AMORTIZEDANALYSIS OF A BINARY COUNTER Thereare two types of Binary Counter:1.

Aggregate Method2.     Accounting Method3.     Potential Method Accounting Method:  Ø Accounting method in aamortized analysis is a method which is based on accounting.Ø It is the easiest way tocalculate the amortized cost of an operation.

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Ø It is better than theaggregate method or potential method.Ø But this method do notgive us a guarantee of obvious analysis.Ø This Method does notinclude any complexity.Ø Each operation in thismethod is assigned with a amortized costØ The actual cost should begreater than the amortized cost.Ø Different amortized costs beingassigned to multiple different amortized operations. Some working containamortized cost more or less than the actual cost.Ø When the cost exceeds fromthe actual cost of amortized operation.

Then the specific objects is assignedwith a difference in a data structure called credit.Ø If the amortized cost isless than the actual cost, then the credit is used to pay for those operations.Ø Overall amortized cost ofoperations should be >= overall actual cost <> total credit should be>= 0.Ø The credit in theamortized analysis is linked with a data structure.

·       The accounting method itself includes two operations:1.     Stack Operation 2.     Binary Operation STACKOPERATION: The stack operation consists of three operations:1.    Push2.

Pop3.    Multi-pops §  To learn the countingmethod of amortized analysis , here is the example:Actual Costs: Push    1,Pop       1,Multi pop   min (a, p)      where a is argument given to the multi pop and p is size of a stackNow, the assigned amortized costPush    2,Pop      0,Multi pop 0,  Now we can see that , the amortized cost of multi pop is 0whereas the actual cost was a variable , so the overall amortized cost of threeoperation is O(1). But the overallcost of amortized operation is O(n).But sometimes the amortized cost can be changeasymptotically.  Binary Counter Increment:The binary counter with the increment operation starts withzero.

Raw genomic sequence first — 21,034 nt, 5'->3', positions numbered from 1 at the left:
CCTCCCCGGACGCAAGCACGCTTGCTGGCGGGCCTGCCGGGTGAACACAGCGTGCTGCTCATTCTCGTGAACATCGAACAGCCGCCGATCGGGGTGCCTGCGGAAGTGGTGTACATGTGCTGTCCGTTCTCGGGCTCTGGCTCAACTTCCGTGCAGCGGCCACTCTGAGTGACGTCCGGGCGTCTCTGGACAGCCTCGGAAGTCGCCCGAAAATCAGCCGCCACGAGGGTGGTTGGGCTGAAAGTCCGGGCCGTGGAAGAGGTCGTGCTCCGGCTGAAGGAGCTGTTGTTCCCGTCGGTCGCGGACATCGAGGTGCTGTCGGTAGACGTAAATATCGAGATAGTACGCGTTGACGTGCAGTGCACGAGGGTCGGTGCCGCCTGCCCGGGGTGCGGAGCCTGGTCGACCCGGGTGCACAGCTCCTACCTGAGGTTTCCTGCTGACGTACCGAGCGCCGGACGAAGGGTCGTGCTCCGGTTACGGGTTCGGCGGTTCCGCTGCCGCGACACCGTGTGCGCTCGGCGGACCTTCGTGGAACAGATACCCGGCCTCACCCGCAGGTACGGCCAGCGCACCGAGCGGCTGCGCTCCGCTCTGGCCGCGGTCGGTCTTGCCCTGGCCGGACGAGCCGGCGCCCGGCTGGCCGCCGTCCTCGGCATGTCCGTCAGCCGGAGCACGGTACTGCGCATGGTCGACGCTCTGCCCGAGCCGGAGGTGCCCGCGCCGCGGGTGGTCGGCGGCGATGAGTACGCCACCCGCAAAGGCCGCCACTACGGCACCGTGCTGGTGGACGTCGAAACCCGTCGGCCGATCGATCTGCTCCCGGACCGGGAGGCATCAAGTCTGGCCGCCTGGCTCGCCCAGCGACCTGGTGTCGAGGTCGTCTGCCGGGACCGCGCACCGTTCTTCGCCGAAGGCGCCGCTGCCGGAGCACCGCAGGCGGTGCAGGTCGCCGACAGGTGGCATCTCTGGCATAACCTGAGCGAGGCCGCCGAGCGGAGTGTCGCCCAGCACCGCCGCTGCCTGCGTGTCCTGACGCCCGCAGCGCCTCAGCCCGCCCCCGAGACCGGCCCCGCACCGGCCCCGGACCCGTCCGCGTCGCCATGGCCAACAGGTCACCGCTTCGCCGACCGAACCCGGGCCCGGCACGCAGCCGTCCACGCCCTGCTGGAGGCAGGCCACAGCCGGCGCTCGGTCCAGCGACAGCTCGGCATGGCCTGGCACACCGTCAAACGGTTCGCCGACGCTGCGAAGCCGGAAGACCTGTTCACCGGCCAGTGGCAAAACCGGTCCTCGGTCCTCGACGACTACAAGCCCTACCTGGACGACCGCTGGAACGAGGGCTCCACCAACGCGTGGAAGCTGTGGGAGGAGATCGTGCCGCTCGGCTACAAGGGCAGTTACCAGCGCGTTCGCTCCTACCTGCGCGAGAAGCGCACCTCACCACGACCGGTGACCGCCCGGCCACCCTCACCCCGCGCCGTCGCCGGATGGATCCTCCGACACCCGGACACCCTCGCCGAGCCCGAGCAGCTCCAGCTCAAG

The running time of increment operation is directly proportional to theno.of bits flipped.      Example:Let us take an example of a Dollar bill to present each unit of cost.               For amortized analysis , let charge anamortized cost of 2 dollars to set it to a 1 dollar. If the bit is set , wewill take 1 dollar out 2 dollars to pay actual bit , then we place the left bitas a credit. At the anyother time we can use that left 1 dollar , and our bitwill never reset to zero. We will just pay for the dollar reset bill.

Thus thenumber of 1’s in the counter can never be negative neither the amount of creditcan be negative. So for “n” increment operators the amount of total amortized costis O(n), in which actual cost is bound.